Factory Activity Continued to Decline
Tenth District manufacturing activity continued to decline in October, and expectations for future activity stayed mostly flat (Chart 1, Tables 1 & 2). District firms’ finished product prices stayed steady this month, and the raw materials prices declined slightly for the first time since 2020. Going forward, firms expect both finished product and raw materials prices to increase moderately.
The month-over-month composite index was -8 in October, unchanged from September and down from 0 in August (Tables 1 & 2). The composite index is an average of the production, new orders, employment, supplier delivery time, and raw materials inventory indexes. Durable goods manufacturing declined more than nondurable goods, but both sectors declined at the same pace as the previous month. Most month-over-month indexes were negative. The production, shipments, and order backlog indexes all declined moderately, while new orders fell significantly. Accordingly, employment declined slightly while the average employee workweek held steady. Inventories were unchanged from last month. Factory activity also decreased at a similar pace on a year-over-year basis. The composite index ticked up to -11 in October from -12 in September and -9 in August. Production, new orders, volume of shipments, and backlogs all fell further, and capital expenditures cooled. The future composite index stayed at 1 in October and is down slightly from 2 in August, as firms’ expectations for production grew but other indexes softened.
|Date||Vs. a Month Ago||Vs. a Year Ago|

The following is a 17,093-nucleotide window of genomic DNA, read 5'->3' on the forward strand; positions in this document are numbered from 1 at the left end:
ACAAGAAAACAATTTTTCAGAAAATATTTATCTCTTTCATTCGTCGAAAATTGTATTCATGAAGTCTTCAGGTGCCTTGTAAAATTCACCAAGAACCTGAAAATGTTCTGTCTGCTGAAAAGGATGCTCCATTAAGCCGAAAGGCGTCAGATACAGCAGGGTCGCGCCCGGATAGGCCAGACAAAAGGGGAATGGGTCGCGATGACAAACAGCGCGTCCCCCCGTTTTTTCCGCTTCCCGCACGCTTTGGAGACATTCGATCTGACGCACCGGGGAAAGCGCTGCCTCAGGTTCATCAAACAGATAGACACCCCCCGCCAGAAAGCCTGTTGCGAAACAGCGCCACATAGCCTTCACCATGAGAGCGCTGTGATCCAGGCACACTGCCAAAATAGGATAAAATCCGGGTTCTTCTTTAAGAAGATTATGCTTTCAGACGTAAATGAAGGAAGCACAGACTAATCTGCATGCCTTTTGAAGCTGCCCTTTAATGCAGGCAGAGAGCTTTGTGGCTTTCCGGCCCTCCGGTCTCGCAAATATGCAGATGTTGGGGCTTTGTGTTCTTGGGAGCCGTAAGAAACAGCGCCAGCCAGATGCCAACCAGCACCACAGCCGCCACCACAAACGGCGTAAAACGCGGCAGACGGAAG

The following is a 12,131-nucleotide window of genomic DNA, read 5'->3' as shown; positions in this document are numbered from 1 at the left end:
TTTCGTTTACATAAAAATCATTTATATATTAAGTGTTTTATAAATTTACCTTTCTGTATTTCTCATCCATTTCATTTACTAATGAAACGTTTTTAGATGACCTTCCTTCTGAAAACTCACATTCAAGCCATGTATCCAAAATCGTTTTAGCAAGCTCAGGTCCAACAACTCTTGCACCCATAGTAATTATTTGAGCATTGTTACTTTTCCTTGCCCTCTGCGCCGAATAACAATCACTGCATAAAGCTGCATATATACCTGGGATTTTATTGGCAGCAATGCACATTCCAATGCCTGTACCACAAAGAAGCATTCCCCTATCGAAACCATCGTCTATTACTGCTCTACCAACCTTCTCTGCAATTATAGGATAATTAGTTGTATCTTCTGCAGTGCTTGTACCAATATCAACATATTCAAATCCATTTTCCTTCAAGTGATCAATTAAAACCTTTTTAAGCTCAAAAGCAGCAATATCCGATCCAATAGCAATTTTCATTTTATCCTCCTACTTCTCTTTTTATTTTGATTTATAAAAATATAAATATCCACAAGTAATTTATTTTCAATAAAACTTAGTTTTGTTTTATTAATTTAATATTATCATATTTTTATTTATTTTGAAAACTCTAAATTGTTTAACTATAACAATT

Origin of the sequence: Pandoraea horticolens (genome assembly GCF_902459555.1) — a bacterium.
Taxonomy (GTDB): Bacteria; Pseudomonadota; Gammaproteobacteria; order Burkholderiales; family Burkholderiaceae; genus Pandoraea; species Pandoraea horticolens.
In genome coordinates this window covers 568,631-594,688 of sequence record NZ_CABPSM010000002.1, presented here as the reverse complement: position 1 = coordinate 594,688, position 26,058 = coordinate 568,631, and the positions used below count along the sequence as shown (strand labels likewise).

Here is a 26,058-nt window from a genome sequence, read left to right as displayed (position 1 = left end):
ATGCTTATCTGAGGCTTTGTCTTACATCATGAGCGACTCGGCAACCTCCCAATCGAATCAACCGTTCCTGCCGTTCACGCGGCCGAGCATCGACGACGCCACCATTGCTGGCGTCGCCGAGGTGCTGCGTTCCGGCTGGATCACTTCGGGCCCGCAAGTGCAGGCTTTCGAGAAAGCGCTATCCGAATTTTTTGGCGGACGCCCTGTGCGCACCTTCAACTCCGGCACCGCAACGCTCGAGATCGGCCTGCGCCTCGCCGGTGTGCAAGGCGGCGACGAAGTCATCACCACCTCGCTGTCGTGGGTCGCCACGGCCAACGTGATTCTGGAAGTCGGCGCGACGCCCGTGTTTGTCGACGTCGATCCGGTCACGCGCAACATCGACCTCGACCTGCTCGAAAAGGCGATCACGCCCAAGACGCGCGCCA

This month contacts were asked special questions about their employees. 20% of firms expect the loss of the federal childcare subsidy to reduce their ability to hire or retain workers, while 80% do not expect any difference (Chart 2). Firms were also asked if they have been devoting more resources to training workers that do not meet skills requirements. 33% reported devoting significantly more resources, 43% have devoted slightly more, 23% have seen no change, and only 1% reported devoting significantly less resources to training (Chart 3).
Selected Manufacturing Comments
“We anticipate more growth over the next 6 months. I am uncertain this will be sustainable, as the markets we serve are in the beginning of a contraction phase.”
“The world has a ton of risk currently. Domestically things are OK, but macro-level concern about international issues is high. We remain bullish about short- to medium-term business. Costs inputs—primarily energy related issues—remain a concern.”
“We are currently in a good position, with adequate backlog of work and quotations that are looking good.”
“We have a tough time finding and keeping workers in our area. Basic skill levels have fallen. Energy costs keep going up for our facility even with conservation methods we use. Fuels cost is a big driver for our raw materials, both in the manufacture and the delivery.”
“Business is pulling back. Manufacturing sectors, other than those supported by infrastructure spending, seem to be experiencing a manufacturing recession. The UAW strike has the potential to have a significant impact on our business.”